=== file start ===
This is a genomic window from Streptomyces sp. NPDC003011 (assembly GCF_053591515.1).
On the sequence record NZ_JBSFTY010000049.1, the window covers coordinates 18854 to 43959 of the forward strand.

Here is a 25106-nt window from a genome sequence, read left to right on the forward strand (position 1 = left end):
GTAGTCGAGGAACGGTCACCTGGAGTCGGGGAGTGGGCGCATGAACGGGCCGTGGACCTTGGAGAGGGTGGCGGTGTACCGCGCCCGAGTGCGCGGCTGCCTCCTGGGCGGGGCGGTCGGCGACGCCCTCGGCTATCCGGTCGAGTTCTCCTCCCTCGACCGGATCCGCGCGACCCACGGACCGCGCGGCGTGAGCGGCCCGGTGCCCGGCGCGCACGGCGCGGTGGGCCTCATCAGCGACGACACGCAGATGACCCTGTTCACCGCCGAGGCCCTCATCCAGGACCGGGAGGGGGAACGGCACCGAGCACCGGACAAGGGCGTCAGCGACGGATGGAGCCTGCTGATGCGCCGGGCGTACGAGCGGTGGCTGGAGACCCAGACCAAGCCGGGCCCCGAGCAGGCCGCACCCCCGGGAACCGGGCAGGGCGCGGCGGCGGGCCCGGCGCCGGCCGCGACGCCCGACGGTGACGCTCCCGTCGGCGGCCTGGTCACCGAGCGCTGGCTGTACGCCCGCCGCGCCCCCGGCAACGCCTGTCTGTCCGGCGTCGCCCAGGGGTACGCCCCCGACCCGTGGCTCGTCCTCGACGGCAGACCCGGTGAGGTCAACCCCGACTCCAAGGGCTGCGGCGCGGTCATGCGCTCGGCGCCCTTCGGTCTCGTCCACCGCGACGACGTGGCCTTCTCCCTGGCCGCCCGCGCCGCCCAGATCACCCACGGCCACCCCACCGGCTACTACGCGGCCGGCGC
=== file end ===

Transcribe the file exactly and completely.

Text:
This is a genomic window from Streptomyces sp. NPDC003011 (assembly GCF_053591515.1).
On the sequence record NZ_JBSFTY010000049.1, the window covers coordinates 18854 to 43959 of the forward strand.

Here is a 25106-nt window from a genome sequence, read left to right on the forward strand (position 1 = left end):
GTAGTCGAGGAACGGTCACCTGGAGTCGGGGAGTGGGCGCATGAACGGGCCGTGGACCTTGGAGAGGGTGGCGGTGTACCGCGCCCGAGTGCGCGGCTGCCTCCTGGGCGGGGCGGTCGGCGACGCCCTCGGCTATCCGGTCGAGTTCTCCTCCCTCGACCGGATCCGCGCGACCCACGGACCGCGCGGCGTGAGCGGCCCGGTGCCCGGCGCGCACGGCGCGGTGGGCCTCATCAGCGACGACACGCAGATGACCCTGTTCACCGCCGAGGCCCTCATCCAGGACCGGGAGGGGGAACGGCACCGAGCACCGGACAAGGGCGTCAGCGACGGATGGAGCCTGCTGATGCGCCGGGCGTACGAGCGGTGGCTGGAGACCCAGACCAAGCCGGGCCCCGAGCAGGCCGCACCCCCGGGAACCGGGCAGGGCGCGGCGGCGGGCCCGGCGCCGGCCGCGACGCCCGACGGTGACGCTCCCGTCGGCGGCCTGGTCACCGAGCGCTGGCTGTACGCCCGCCGCGCCCCCGGCAACGCCTGTCTGTCCGGCGTCGCCCAGGGGTACGCCCCCGACCCGTGGCTCGTCCTCGACGGCAGACCCGGTGAGGTCAACCCCGACTCCAAGGGCTGCGGCGCGGTCATGCGCTCGGCGCCCTTCGGTCTCGTCCACCGCGACGACGTGGCCTTCTCCCTGGCCGCCCGCGCCGCCCAGATCACCCACGGCCACCCCACCGGCTACTACGCGGCCGGCGC